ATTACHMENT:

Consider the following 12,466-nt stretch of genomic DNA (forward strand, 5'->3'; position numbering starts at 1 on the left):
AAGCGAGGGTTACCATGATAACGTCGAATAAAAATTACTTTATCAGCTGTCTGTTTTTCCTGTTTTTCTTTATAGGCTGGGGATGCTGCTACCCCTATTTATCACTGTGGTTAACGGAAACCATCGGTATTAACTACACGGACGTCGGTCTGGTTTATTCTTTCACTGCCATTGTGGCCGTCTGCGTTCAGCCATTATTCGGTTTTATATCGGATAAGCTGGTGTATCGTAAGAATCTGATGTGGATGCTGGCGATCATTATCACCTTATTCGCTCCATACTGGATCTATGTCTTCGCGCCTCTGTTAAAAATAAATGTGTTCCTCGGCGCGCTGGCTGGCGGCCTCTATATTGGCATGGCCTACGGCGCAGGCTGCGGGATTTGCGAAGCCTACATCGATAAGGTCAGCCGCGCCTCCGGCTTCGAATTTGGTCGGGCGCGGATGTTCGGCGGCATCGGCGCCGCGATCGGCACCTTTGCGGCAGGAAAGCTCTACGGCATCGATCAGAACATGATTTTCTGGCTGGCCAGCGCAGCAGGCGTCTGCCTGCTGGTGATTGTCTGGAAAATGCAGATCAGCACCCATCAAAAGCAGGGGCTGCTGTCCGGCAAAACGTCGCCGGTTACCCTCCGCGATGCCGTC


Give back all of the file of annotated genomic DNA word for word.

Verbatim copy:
Consider the following 12,466-nt stretch of genomic DNA (forward strand, 5'->3'; position numbering starts at 1 on the left):
AAGCGAGGGTTACCATGATAACGTCGAATAAAAATTACTTTATCAGCTGTCTGTTTTTCCTGTTTTTCTTTATAGGCTGGGGATGCTGCTACCCCTATTTATCACTGTGGTTAACGGAAACCATCGGTATTAACTACACGGACGTCGGTCTGGTTTATTCTTTCACTGCCATTGTGGCCGTCTGCGTTCAGCCATTATTCGGTTTTATATCGGATAAGCTGGTGTATCGTAAGAATCTGATGTGGATGCTGGCGATCATTATCACCTTATTCGCTCCATACTGGATCTATGTCTTCGCGCCTCTGTTAAAAATAAATGTGTTCCTCGGCGCGCTGGCTGGCGGCCTCTATATTGGCATGGCCTACGGCGCAGGCTGCGGGATTTGCGAAGCCTACATCGATAAGGTCAGCCGCGCCTCCGGCTTCGAATTTGGTCGGGCGCGGATGTTCGGCGGCATCGGCGCCGCGATCGGCACCTTTGCGGCAGGAAAGCTCTACGGCATCGATCAGAACATGATTTTCTGGCTGGCCAGCGCAGCAGGCGTCTGCCTGCTGGTGATTGTCTGGAAAATGCAGATCAGCACCCATCAAAAGCAGGGGCTGCTGTCCGGCAAAACGTCGCCGGTTACCCTCCGCGATGCCGTC